I shall give way in a moment. Subsequently the Bill will return to the Floor of the House for the Report Stage and Third Reading, when many of the points which hon. Members wish to make can be raised. I should have thought that the principle, particularly with regard to the extension of the power to have lotteries—there is no compulsion in the Bill—if local authorities so wish, had really been accepted by the House in the previous Parliament.

Mr. James Lamond

Is not this an extraordinary argument for my hon. Friend the Under-Secretary to put forward? If he feels that the Bill was adequately discussed on Friday 31st January, why did the Front Benches, in opening and winding up, feel it necessary to take over 60 per cent. of the time available for discussion today? If this were a Friday and the closure was proposed on a Private Members' Bill after an hour and a half's debate, it would be refused.

Mr. Ron Lewis (Carlisle)

On a point of order, Mr. Speaker. I am not in any way a vociferous type of person. I sit back and listen, but I submit that I am entitled to raise a point of order on this issue. Some of us regard the matter which we are now debating as being as important as that which we debated earlier, and as important as, if not more important than, the one on which we are about to embark at 7 o'clock. From time to time, Mr. Speaker, I have heard you say that you must protect the rights of the minority interests in this House. I am claiming that the Minister, in his reply, is steam-rolling the rights of the minority. I ask for your protection because this is a very important measure, which will have a serious effect not only upon sporting organisations but upon the lives, homes and happiness of millions of our people. I ask for your guidance on the question whether you can ensure that this debate can be continued at some time after 7 o'clock.

Mr. Speaker

The hon. Member has raised this as a point of order. I do not think it is for me to express an opinion on the extent to which I sympathise with him. The House has already decided this matter today without a Division.

Mr. Ron Lewis

Further to that point of order, Mr. Speaker. The House decided that matter on the understanding that this issue would be proceeded with at half-past 3 o'clock, or 3.45 this afternoon. It was 5.45 when we started. We have been debating this for only one hour and eight minutes, so far. This is not good enough for a Second Reading debate. In fairness to the right hon. Member for Crosby (Mr. Page), with whose approach to the Bill I disagree, he is entitled to have his say on the Floor of the House. I plead with you and with the Government spokesman: do not steamroller us. We have been loyal to you time and time again. In my opinion, this is a prostitution of our democratic procedures.

Mr. Speaker

So far as those remarks are addressed to me, I have noted them, but I do not think I can help. So far as they are addressed to the Government, that is a different matter. The hon. Member says that it was expected that this matter would be started after about half-past 3 o'clock. If he had looked at the Order Paper and had considered the possibilities he might have had some doubts. I confess that I was slightly surprised that the Business motion got through unopposed.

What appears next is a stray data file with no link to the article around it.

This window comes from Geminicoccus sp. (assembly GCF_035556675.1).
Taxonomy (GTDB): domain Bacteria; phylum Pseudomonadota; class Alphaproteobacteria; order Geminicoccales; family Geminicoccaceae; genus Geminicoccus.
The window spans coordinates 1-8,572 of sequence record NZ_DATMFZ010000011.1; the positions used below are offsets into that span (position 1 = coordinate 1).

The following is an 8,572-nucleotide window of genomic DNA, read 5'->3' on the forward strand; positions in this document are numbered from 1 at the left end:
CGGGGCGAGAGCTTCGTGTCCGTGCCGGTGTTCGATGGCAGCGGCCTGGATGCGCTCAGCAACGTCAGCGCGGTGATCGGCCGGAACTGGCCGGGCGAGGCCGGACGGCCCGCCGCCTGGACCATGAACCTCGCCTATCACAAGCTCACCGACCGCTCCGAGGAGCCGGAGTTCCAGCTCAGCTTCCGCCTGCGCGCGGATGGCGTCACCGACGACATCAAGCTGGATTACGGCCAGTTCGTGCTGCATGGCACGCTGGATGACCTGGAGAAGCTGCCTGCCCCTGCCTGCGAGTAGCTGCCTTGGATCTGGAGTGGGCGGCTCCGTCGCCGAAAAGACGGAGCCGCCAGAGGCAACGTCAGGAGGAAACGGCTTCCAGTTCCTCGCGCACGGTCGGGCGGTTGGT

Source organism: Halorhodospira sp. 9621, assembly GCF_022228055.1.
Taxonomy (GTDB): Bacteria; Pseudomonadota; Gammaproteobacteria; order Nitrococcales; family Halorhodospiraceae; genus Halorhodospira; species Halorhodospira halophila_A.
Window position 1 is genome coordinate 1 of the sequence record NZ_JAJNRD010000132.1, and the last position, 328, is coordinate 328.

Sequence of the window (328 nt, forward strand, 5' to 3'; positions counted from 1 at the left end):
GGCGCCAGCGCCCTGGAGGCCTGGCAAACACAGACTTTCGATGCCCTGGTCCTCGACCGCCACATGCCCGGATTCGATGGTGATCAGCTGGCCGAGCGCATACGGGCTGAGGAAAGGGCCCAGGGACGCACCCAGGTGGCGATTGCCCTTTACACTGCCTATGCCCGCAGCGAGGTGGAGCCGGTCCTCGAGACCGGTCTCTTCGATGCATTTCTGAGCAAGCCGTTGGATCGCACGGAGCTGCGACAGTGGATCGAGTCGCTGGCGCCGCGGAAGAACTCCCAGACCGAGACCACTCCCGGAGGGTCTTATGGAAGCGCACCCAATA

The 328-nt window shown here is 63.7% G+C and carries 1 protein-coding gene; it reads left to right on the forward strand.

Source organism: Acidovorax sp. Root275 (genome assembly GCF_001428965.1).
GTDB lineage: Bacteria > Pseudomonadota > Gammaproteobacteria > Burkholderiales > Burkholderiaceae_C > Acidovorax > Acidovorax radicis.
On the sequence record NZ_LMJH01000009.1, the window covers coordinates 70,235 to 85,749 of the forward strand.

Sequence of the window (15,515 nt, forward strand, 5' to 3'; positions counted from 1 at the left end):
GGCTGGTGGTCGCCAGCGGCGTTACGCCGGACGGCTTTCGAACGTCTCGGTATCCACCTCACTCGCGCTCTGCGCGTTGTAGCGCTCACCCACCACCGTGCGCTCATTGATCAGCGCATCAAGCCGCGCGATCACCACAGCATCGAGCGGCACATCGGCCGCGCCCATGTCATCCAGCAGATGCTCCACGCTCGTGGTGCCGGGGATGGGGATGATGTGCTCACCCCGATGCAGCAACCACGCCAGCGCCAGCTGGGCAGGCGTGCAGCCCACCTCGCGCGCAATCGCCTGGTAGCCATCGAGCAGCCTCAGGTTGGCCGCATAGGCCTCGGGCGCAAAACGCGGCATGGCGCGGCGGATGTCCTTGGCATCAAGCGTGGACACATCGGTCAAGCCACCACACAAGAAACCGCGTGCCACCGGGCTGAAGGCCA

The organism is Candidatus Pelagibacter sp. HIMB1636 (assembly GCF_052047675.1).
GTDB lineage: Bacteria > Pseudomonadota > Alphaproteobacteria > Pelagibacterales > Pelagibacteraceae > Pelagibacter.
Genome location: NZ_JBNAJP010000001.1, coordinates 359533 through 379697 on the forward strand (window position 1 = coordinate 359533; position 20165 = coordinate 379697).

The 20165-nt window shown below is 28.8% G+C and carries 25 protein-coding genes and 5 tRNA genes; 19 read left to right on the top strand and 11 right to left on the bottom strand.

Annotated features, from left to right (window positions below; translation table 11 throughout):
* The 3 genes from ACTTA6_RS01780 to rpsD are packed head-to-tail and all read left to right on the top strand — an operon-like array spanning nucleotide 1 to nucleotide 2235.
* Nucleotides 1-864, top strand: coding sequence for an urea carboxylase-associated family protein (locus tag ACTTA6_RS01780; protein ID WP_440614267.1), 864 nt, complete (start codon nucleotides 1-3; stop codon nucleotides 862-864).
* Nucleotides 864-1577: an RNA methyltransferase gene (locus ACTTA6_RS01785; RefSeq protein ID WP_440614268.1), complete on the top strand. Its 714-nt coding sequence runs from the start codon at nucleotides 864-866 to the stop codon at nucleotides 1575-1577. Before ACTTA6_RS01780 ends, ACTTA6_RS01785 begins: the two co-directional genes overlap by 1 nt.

Mr. Mark Carlisle (Runcorn)

Further to that point of order, Mr. Speaker. The motion passed by the House was that you should put the Question on the Second Reading of the Lotteries Bill not later than 7 o'clock. I take it that that would not prevent the Government, if they so chose, withdrawing the Bill at this stage and re-presenting it?

Mr. Speaker

Certainly it would not.

Mr. Ogden

Further to that point of order, Mr. Speaker. In view of your ruling and the fact that we, as always, are directing our comments through you to other Members of the House, it will be within your recollection that on Friday 31st January Government Members opposed the adjournment of the House, my right hon. Friend who was to wind up stating that we should not adjourn then because other Members wished to take part in the debate. That was after two and a half hours of debate. We have now had less than one and a quarter hours of debate. My hon. Friend the Under-Secretary is in the unenviable position of having to support his Department. We say that one and a quarter hours debate on this Bill—I am not referring to what happened to a Private Members' Bill on a Friday; a Bill that no longer exists—is not good enough. My right hon. Friends on the Front Bench are causing more difficulties than they need. They could avoid those difficulties with a little sensitivity.

Mr. Oakes

I am not certain whether that was a point of order.

Mr. Farr

Further to that point of order, Mr. Speaker. You said in reply to my hon. and learned Friend the Member for Runcorn (Mr. Carlisle) a moment ago that you felt that these matters were not matters for you. With the greatest possible respect, I suggest that what may be within your ambit is to consider whether you feel that the rights of all Members in this House—back-bench Members as well as Front-Bench Members—have been properly studied and have not been curtailed in any way by having only one and a quarter hours, or whatever it is, in which to debate the Second Reading of this important Bill. I submit that you have this responsibility conferred upon you, Mr. Speaker, and that in that respect you have an opportunity to say whether you think the time at our disposal is adequate.